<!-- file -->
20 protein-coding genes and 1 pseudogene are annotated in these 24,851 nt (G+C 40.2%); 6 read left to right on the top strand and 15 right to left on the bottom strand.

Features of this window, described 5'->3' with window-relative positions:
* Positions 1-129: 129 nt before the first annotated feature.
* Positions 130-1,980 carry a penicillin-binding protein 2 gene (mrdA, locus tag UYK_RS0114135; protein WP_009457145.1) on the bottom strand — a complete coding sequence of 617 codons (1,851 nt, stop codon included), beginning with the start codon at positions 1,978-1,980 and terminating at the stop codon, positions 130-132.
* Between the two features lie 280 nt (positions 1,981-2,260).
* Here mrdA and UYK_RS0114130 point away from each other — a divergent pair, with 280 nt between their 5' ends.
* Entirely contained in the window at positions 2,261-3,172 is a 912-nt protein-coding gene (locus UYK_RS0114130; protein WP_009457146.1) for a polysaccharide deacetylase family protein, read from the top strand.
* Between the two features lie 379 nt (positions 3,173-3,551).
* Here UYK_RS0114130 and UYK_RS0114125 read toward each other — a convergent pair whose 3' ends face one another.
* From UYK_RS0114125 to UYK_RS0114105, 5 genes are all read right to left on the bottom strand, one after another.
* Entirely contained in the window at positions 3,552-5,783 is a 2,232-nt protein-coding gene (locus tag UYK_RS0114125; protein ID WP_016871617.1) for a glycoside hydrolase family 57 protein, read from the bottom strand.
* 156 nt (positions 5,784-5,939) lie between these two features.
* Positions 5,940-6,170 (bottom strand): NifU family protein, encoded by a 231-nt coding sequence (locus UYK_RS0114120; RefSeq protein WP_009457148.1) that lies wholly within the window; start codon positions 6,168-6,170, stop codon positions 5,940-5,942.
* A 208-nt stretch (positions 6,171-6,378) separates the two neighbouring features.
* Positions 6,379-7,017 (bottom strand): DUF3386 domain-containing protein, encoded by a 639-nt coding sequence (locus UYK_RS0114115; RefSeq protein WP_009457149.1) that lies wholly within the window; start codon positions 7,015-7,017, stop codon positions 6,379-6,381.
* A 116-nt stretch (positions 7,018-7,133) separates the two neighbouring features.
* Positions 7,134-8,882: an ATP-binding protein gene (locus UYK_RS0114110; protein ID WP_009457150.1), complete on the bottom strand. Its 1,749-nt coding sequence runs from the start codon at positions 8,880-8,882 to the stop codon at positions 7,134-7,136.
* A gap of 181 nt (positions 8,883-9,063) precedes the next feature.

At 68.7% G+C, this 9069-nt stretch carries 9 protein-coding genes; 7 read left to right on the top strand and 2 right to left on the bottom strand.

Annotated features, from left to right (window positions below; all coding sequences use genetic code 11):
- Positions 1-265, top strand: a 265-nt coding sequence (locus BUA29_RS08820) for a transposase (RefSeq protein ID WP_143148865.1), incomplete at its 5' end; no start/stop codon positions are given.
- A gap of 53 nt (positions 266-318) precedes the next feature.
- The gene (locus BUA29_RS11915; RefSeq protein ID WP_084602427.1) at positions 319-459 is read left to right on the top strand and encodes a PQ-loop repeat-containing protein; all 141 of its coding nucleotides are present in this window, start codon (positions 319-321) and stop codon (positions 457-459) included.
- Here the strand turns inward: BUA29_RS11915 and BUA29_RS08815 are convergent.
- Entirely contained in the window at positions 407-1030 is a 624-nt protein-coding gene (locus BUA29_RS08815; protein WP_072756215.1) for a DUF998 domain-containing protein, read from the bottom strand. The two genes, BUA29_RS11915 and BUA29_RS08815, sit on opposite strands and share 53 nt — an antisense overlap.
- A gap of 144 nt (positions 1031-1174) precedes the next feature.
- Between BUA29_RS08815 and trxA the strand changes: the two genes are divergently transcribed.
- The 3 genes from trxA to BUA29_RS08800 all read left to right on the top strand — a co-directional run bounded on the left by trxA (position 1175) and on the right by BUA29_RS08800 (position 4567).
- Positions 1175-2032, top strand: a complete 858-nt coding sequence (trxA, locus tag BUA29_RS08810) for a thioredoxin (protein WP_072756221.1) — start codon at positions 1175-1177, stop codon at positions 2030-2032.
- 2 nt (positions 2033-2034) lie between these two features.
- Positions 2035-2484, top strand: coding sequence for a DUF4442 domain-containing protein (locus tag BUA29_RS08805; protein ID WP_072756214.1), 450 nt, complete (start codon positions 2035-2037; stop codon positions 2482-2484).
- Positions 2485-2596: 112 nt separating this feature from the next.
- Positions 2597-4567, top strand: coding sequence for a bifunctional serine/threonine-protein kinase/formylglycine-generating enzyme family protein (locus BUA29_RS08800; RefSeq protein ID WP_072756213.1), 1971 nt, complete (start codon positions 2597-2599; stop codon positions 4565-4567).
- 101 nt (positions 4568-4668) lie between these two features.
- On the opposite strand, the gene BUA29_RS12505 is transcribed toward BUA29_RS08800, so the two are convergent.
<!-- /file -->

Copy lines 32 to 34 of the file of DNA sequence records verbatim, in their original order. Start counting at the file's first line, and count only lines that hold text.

- Positions 2485-2596: 112 nt separating this feature from the next.
- Positions 2597-4567, top strand: coding sequence for a bifunctional serine/threonine-protein kinase/formylglycine-generating enzyme family protein (locus BUA29_RS08800; RefSeq protein ID WP_072756213.1), 1971 nt, complete (start codon positions 2597-2599; stop codon positions 4565-4567).
- 101 nt (positions 4568-4668) lie between these two features.